Mammography should be done only by specially trained medical staff using approved machines designed just for taking X-rays of the breast. The Mammography Quality Standards Act is a federal law requiring all mammography facilities to be certified. You can talk to your doctor, the American Cancer Society at 1-800-227-2345, or the Cancer Information Service at 1-800-422-6237 for help in finding a certified mammography facility.

Clinical Breast Exam

For women of all ages, a breast exam by a doctor or nurse (called a clinical breast exam) is usually part of a regular medical checkup. During a clinical breast exam, your doctor will carefully feel your breasts and under your arms to check for lumps and other unusual changes.

Breast Self-examination

You also should examine your breasts once a month. It’s important to remember that every woman’s breasts are different. Your breasts may undergo changes because of aging, your menstrual cycle, pregnancy, menopause, or taking birth control pills or other hormones. It is normal for the breasts to feel a little lumpy and uneven. Also, it is common for a woman’s breasts to be swollen and tender right before or during her menstrual period. You should contact your doctor about any unusual changes in your breasts. When breast cancer first develops, there may be no symptoms at all. But as the cancer grows, it can cause changes that women should watch for:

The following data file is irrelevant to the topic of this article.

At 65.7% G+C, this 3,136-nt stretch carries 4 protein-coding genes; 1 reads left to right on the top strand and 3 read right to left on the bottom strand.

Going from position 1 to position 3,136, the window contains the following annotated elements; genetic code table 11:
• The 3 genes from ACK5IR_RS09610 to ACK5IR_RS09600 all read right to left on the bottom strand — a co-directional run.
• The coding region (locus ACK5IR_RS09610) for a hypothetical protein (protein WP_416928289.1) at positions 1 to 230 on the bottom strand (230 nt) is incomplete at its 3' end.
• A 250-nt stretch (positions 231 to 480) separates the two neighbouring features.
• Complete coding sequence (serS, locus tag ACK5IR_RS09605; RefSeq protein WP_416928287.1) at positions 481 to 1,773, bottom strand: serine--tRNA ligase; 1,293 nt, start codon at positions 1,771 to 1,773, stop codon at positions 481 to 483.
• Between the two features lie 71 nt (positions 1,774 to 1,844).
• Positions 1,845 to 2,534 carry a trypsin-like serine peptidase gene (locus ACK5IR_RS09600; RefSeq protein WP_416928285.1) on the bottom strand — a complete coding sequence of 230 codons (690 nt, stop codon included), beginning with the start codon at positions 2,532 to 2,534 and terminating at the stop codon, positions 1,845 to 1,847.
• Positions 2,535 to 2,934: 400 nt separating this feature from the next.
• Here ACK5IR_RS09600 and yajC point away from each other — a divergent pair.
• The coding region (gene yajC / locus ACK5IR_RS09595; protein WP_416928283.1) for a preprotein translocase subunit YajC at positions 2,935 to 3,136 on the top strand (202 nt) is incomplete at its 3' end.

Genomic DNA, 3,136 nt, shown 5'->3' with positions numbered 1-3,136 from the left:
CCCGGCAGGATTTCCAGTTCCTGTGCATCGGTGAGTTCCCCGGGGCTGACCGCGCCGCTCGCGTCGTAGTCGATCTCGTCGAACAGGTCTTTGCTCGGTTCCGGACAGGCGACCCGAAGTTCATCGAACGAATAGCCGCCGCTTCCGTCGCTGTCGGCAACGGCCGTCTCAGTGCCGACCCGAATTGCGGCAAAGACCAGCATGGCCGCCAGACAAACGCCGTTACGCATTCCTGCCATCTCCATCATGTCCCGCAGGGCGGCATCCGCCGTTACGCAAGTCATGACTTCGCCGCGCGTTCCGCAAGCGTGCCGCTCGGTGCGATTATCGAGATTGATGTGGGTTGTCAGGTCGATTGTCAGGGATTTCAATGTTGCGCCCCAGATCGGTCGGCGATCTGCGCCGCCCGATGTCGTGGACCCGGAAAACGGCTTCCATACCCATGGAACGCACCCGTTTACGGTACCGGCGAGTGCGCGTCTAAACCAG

•A lump or thickening in or near the breast or in the underarm area;
•A change in the size or shape of the breast;
•A discharge from the nipple; or
•A change in the color or feel of the skin of the breast, areola or nipple (dimpled, puckered or scaly).

See your doctor if you notice any of these changes. Most often, they are not cancer, but only a doctor can tell for sure. If you do not have a doctor, call your medical society or one of the numbers provided on the back of this brochure. Staff members will try to help find a doctor or breast cancer clinic close to where you live.